Healthcare reform epilogue

Today, March 23, 2010, Health Care Reform legislation was signed into law. It really is health insurance reform. Health care reform will have to wait for another day. This does not diminish the great accomplishment made by Congress and the President. Rising health care costs threaten to bankrupt our country, our corporations, our businesses, and our people. Most individual bankruptcies are due to medical bills now. Still, in spite of the obvious advantages this legislation offers our country, there are those who continue to fight what is essentially the Republican health care reform plan from the 1990s.

There is talk of repeal legislation – a political ploy that has no chance of passage. There are the coming lawsuits that some states will file, in spite of the legal opinions that judge the likelihood of success nil, wasting taxpayer money. Is this country great for lawyers or what? Rush Limbaugh said he would leave the country if this passed. He is still here. Can we believe anything he says? All of this opposition is all about politics and not about the good of the country – which is just sad, further polarizing our country.

I previously blogged about the changes in health care delivery being made at Intermountain Health Care. They use protocols dictating care procedures where it is known what is effective. The result? At IHC costs are down and the outcomes for their patients is better. But doctors are resistant to use protocols. Also, there are too many unnecessary tests being done. They make for an expensive way to deliver health care.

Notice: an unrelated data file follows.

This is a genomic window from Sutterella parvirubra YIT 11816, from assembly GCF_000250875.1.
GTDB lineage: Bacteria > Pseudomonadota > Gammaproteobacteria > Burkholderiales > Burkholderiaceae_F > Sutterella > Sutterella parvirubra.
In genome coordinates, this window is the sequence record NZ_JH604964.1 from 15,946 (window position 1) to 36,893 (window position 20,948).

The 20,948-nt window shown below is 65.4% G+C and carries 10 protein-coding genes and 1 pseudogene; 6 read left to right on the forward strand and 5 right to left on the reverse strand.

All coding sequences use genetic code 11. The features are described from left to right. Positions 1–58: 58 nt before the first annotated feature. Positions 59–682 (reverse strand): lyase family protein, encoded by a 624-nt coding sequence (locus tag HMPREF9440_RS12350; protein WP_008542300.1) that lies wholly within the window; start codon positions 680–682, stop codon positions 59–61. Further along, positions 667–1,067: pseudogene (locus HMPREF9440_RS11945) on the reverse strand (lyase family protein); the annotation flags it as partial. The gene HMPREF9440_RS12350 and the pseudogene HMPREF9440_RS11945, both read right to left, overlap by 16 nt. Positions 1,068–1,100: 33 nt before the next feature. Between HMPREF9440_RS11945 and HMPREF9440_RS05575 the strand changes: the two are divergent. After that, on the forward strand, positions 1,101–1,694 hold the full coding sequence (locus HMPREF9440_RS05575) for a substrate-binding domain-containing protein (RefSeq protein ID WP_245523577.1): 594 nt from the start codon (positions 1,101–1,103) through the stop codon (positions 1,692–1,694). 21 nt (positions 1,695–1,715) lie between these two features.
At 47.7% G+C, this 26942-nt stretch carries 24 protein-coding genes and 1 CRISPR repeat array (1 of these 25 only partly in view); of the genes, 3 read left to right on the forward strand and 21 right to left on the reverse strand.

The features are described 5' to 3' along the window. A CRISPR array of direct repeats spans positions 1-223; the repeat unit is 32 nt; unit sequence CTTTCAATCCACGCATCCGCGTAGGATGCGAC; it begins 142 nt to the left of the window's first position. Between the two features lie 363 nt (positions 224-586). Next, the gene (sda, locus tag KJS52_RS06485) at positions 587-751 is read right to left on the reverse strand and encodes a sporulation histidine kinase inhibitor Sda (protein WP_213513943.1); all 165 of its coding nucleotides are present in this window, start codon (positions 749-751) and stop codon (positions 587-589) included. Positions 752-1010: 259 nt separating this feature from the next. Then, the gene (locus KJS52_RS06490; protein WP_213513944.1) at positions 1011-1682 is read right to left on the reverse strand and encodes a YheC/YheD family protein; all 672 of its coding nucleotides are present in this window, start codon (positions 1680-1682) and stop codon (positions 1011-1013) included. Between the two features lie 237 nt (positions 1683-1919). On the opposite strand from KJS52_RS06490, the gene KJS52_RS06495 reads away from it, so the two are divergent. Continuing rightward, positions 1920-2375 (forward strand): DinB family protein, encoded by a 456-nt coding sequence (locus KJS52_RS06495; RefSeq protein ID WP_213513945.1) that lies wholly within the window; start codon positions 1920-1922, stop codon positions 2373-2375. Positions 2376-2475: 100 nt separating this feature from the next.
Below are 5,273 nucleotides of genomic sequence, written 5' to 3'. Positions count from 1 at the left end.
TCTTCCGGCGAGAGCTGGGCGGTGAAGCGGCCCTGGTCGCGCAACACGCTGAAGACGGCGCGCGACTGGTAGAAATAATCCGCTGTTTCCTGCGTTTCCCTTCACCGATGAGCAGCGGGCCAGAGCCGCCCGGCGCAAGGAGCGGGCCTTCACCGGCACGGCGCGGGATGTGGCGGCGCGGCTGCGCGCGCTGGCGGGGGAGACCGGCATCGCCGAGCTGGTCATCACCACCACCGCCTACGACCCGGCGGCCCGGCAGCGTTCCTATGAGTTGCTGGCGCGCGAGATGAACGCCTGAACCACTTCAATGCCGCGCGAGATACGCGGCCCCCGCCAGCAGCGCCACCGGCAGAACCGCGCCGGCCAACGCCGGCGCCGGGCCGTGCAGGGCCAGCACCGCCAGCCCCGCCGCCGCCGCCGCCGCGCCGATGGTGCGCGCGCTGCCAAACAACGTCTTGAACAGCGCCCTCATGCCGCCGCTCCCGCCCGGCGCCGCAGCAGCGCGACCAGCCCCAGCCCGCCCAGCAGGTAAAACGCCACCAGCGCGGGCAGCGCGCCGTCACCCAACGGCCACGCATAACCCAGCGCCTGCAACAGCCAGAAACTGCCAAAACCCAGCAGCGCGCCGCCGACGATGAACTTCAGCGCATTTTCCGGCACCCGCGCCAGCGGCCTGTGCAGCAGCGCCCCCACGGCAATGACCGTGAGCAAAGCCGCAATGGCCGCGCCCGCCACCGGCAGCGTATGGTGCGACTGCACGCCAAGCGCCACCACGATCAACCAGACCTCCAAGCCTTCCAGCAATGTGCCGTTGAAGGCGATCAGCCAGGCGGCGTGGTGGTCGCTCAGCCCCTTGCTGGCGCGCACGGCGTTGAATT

I recently learned from Snowline Hospice’s medical director that general practitioners’ compensation has shrunk over the last 20 years, causing medical students to enter specialties where the pay is a lot higher. Of course, this is causing a shortage of general practitioners. The recently passed insurance reform will not address these and more issues. We still need health care reform.

Perhaps the next generation will take up the cause of health care reform. Maybe the catalyst will be a shortage of primary care physicians. Maybe the crushing increase in health care costs will cause the insurance companies to cry uncle after several declare bankruptcy. I am afraid that a crisis will create the next round of reforms. This will, of course, create a less than perfect solution. It would be much better to spend some thoughtful time in drafting helpful legislation for all Americans. That’s unlikely going to happen.

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